There’s a discussion over at Robertson Games about using Luck points or the like to reduce the impact of a series of bad rolls resulting in character death. I’m not a big fan of them, preferring explicit script immunity if the game isn’t going to just let the dice fall where they may. I totally get why not every game needs to challenge the players and have character death or significant defeat be a live option, or at least give the players veto power to avoid stupid or anticlimactic deaths, but I think that Luck Points in the sense of a small finite resource than can be spent to reroll or force a roll to a certain outcome aren’t an adequate response. On the one hand, they’re too little: they don’t actually guarantee that unacceptable outcomes never occur. Eventually the party runs out of do-overs, and then they’re stuck even if another unacceptable outcome occurs. On the other hand, they do too much, since the players will almost certainly come to consider their presence (or absence if they’re running low) when evaluating their options. If you don’t want a TPK when the party foolishly attacks a sleeping dragon they happen across while on some unrelated quest, giving them Luck Points may actually encourage them to attack it; in effect Luck Points subsidize them making game-mechanically foolish choices.
Generally I prefer that the GM and players either agree in advance that they have script immunity, or they take up situations where a run of bad luck has derailed the game or killed a character on a case-by-case basis, deciding whether to live with the outcome or retcon it as an extraordinary measure. I’ve long felt it to be a mistake to roll for something if you’re not willing to abide by the roll; if I really don’t want characters to die as a result of bad rolls in combat, I take the option off the table, for instance by making less than 0 HP mean incapacitated, fate to be determined. It occurs to me, though, that it might be possible to craft a mechanic that answers my objections.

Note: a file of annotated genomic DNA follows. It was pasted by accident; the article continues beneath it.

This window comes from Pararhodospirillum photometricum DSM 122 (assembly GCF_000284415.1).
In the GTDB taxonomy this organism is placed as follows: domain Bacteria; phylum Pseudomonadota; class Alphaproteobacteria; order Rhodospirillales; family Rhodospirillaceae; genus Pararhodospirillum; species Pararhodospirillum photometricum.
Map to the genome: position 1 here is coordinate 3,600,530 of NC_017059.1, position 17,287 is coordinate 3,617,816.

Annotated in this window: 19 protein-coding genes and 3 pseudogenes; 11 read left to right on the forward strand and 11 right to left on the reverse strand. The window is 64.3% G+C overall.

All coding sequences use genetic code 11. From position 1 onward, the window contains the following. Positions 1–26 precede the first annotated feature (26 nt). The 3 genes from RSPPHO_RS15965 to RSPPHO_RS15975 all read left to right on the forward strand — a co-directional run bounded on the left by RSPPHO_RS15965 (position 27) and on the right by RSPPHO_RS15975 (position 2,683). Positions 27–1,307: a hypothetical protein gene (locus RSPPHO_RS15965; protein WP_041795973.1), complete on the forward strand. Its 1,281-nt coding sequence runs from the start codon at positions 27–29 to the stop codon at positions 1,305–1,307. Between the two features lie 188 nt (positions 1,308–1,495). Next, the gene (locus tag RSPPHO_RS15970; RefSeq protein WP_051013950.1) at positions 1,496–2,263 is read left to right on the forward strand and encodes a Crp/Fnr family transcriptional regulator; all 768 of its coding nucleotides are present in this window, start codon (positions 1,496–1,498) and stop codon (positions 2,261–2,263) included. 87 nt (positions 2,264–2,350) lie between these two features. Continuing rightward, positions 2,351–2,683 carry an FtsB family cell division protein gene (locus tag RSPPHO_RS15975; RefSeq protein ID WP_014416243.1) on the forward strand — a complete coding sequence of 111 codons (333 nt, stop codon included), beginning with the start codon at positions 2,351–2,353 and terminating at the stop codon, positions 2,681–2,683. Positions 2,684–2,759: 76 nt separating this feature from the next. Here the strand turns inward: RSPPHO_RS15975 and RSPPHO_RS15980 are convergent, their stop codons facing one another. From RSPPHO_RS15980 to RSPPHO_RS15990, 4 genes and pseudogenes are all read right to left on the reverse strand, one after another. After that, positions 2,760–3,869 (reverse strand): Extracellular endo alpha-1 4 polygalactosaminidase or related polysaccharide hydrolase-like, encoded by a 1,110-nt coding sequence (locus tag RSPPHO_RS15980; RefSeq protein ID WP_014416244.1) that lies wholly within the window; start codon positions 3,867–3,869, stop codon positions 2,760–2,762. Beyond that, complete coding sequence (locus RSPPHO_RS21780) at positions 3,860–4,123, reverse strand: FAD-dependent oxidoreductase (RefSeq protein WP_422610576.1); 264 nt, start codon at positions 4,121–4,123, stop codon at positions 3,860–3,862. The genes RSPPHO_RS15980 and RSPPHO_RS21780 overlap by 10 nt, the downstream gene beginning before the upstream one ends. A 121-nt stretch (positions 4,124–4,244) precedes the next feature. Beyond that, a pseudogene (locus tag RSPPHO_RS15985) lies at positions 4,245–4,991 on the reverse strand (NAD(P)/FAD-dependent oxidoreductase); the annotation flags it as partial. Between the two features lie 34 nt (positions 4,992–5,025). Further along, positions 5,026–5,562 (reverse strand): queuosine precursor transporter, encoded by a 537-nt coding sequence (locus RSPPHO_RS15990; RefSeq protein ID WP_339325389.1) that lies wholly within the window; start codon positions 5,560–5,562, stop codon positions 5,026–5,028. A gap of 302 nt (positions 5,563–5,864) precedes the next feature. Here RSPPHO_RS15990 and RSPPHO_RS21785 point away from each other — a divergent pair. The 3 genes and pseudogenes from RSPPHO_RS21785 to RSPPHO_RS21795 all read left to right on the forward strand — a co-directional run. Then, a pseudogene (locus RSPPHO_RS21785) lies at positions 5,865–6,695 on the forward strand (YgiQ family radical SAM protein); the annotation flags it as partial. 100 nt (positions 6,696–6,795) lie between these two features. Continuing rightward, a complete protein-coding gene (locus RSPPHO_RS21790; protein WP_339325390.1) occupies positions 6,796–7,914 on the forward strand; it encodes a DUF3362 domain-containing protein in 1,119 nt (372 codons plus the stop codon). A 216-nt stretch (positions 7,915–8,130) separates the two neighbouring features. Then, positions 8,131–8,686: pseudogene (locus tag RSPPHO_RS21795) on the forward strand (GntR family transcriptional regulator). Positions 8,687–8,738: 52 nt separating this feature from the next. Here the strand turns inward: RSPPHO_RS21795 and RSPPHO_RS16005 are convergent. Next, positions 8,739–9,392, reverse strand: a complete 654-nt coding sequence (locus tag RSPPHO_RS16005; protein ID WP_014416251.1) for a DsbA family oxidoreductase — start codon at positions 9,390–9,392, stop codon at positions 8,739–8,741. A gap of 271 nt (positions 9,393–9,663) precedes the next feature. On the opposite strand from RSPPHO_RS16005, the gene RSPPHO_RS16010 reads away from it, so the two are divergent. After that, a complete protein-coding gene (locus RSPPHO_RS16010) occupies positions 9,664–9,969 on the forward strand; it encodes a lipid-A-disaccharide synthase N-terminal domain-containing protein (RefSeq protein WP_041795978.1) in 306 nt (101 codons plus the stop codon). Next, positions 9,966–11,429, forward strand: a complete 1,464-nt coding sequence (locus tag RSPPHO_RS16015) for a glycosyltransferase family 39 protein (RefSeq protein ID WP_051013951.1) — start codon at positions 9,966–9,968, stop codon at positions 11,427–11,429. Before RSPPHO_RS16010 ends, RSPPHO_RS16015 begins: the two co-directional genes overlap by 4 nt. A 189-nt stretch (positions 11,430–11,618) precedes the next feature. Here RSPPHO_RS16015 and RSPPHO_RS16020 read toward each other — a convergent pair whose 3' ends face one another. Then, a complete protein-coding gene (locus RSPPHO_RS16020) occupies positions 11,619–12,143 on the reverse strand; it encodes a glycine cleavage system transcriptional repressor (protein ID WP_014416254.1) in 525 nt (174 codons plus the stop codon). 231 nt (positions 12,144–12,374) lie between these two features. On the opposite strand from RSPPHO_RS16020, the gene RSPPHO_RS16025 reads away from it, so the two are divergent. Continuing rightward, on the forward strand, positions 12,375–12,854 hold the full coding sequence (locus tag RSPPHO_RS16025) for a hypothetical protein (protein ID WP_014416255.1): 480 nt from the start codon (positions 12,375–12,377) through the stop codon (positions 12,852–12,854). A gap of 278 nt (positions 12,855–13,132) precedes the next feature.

Suppose instead of a pre-figured supply of Luck Points which could be used to overrule or reroll a bad situation, you had an unlimited supply…but each time you invoked the rule you gained one Karma Point. The GM could then spend one Karma Point to overrule or force a reroll some time down the line, negating some good result you had rolled. That clearly solves the problem of a finite supply just kicking the can of reckoning down the road, giving the players a form of script immunity when it was just notably bad luck that screwed them over. It might also address the problem of the players counting on their immunity to let them try dumb things, since they would know it would cause them potentially serious trouble down the line. Yes, they could know in advance that whatever happens they can survive the dragon’s first breath attack…but at the risk of turning an otherwise easy situation later on into a fiasco. It wouldn’t anwer for players who really need script immunity so their fun isn’t all bashed out of shape by random die rolls, but it might do for players who were generally interested/willing to subject their character’s fate to the dice but wanted some measure of veto power over extremely inopportune rolls.